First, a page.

Best wishes. _______________________________________________________


“We formed an eco group at St Teresa’s almost two years ago, after attending a training day run by the EcoSchools organisation in Bristol. When we thought about what was already going on, which included paper recycling, fruit snacks for the infants and compost bins for the waste, we were encouraged to move forward.

The work escalated very quickly and since then we have introduced many initiatives, too many to name them all, but they include the installation of a cycle shelter (after compiling a travel plan), tree planting, a whole-school mosaic, pedestrian training (encourages walking), the addition of a water butt, cardboard and plastic recycling, fair trade sales, water use monitoring and schemes to encourage energy saving. We enter competitions (Yellow Pages recycling, poetry, posters etc), which keep momentum going as well as inter-class competitions for walking to school and switching off lights.

I was keen to join the Diocesan working group as I have often felt that while the work we are doing to show the children (and their families) the simple and straightforward things we can all do to help the environment is important and worthwhile, it is exactly what I would be doing if I had the job in any school, not necessarily a Christian one. I feel there must be more we can do which demonstrates that caring for the environment is part of our religious duty as well as our moral one.

I was very pleased, therefore, when the Bishop announced ‘Sound of Many Waters’, the year-long project in the Diocese. The Bishop points out that he has been appointed as the Bishop for Environmental Justice. Justice for our natural world, and all the people in it must surely be our aim.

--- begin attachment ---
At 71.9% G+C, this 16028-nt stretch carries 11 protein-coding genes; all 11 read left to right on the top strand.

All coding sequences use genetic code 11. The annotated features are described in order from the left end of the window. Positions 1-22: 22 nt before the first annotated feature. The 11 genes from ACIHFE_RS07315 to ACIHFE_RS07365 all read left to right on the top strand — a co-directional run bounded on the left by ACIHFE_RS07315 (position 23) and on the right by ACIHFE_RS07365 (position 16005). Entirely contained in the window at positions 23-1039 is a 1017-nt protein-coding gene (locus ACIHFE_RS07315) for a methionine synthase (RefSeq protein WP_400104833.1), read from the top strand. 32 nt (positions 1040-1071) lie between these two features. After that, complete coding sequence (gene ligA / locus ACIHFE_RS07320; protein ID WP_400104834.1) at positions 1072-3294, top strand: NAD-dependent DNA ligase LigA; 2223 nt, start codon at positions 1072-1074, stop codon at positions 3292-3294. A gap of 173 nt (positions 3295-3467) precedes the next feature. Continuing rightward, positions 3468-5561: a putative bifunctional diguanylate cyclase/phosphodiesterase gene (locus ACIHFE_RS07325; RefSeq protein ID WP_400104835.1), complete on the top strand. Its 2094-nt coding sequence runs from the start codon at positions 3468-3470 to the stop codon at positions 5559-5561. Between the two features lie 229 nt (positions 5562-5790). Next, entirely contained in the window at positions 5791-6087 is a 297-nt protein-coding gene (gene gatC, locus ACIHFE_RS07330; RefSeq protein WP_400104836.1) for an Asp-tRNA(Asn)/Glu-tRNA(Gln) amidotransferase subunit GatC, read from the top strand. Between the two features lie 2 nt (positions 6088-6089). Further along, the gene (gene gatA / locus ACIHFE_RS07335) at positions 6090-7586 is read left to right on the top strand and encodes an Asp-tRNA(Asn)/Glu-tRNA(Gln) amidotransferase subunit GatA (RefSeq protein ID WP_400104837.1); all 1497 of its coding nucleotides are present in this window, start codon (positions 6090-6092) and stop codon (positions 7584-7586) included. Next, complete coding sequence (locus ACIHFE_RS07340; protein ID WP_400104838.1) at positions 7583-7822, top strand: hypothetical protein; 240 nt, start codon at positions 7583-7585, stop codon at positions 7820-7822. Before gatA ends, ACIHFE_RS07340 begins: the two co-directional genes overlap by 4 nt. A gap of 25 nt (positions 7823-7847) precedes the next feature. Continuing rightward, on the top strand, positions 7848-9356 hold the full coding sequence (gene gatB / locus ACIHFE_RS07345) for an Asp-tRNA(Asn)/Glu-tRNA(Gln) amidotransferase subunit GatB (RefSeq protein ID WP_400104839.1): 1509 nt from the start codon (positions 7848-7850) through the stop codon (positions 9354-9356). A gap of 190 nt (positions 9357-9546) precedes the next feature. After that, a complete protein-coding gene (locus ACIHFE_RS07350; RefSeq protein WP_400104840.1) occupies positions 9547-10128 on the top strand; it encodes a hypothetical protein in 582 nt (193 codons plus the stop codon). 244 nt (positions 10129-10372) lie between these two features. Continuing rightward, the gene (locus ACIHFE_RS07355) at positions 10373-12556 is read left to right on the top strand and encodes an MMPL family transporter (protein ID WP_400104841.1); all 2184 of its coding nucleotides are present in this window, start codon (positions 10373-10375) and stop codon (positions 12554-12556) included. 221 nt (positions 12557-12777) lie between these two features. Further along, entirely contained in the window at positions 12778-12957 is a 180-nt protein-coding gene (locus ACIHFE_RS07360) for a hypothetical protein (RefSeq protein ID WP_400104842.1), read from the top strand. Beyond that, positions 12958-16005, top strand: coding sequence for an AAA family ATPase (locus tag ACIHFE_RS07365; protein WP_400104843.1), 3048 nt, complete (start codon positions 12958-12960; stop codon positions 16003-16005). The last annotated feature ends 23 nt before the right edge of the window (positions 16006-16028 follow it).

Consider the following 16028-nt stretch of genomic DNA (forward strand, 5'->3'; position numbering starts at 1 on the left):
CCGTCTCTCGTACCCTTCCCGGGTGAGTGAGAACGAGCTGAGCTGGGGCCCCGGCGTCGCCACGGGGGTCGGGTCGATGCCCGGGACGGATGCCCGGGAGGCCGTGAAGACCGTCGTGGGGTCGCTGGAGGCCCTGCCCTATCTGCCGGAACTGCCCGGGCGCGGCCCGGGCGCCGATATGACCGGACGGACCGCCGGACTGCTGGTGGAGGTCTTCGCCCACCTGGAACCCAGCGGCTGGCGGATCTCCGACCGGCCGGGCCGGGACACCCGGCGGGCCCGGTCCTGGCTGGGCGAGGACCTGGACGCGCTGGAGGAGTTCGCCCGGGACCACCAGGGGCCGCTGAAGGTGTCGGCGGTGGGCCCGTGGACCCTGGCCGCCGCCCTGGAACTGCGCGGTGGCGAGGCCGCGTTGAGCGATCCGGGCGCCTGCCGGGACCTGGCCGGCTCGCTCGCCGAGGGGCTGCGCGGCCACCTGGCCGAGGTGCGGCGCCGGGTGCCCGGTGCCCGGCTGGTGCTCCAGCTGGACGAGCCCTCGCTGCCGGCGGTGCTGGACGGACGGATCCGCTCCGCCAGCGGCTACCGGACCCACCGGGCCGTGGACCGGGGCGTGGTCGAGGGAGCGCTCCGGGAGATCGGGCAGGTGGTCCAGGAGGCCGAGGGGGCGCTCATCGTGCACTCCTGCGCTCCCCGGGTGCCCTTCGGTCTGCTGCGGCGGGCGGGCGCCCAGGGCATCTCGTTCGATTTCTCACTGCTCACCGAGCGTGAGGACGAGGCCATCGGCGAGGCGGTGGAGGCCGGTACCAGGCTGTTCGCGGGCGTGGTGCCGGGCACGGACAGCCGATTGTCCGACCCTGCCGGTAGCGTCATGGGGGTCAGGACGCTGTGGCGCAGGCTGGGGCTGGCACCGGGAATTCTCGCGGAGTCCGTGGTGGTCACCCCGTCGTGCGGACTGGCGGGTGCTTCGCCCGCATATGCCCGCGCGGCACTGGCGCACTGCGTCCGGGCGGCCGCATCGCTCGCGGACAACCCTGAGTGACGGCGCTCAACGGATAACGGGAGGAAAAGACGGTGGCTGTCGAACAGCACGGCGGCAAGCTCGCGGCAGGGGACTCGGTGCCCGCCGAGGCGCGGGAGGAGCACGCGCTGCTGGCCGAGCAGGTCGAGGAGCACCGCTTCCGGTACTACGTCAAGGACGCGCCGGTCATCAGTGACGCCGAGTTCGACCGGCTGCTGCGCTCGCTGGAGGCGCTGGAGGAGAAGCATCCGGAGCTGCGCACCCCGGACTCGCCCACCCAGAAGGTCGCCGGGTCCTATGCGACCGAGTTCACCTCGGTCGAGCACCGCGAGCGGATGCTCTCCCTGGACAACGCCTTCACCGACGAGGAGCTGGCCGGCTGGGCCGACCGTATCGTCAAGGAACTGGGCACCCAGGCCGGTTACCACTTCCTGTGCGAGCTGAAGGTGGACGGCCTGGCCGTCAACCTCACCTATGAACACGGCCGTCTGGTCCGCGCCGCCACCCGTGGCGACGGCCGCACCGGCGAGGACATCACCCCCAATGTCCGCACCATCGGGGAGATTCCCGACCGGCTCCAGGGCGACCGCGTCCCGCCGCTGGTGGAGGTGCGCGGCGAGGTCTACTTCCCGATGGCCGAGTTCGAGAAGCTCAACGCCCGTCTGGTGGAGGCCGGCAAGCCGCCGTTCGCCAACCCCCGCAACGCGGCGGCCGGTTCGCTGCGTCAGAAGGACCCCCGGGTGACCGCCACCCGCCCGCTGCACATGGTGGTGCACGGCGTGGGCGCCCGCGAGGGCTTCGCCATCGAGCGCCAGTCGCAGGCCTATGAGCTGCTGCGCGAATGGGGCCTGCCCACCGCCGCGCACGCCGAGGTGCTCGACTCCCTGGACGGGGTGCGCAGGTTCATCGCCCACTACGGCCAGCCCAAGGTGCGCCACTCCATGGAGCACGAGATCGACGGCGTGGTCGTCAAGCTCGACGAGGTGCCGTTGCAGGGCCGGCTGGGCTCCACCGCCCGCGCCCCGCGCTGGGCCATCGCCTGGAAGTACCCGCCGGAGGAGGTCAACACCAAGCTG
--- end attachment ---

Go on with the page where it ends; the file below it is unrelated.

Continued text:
In Lent this year, the Eco group compiled a Lent Calendar, which families could use at home, and which was attached to the previous Eco-schools newsletter, or can be downloaded from ARC’s website. Many children (and adults) do not undertake a Lenten promise any more and we thought this would provide inspiration for those who were bored with giving up sweets or their favourite comic. The children came up with the different tasks that families could complete and we sent a copy home to each family as well as to our parish.

This is our first foray into the world of linking our faith with the care of our world. I am very keen to hear other schools’ plans and ideas of projects which can be carried out. We are not short of ideas of how the school can help the environment (just short of time to implement them!) but this link is very important to us and strengthening it is our main aim for future work.”

Note: St Teresa’s also sends out a regular eco schools group newsletter, full of news and information about recycling, the visit of Cycler the robot, and updates on the school’s Golden Boot prize for the class with the most people who walk or ride or Park & Stride to work… Please contact us if you would like to hear more about these, or write something similar about your own school or college.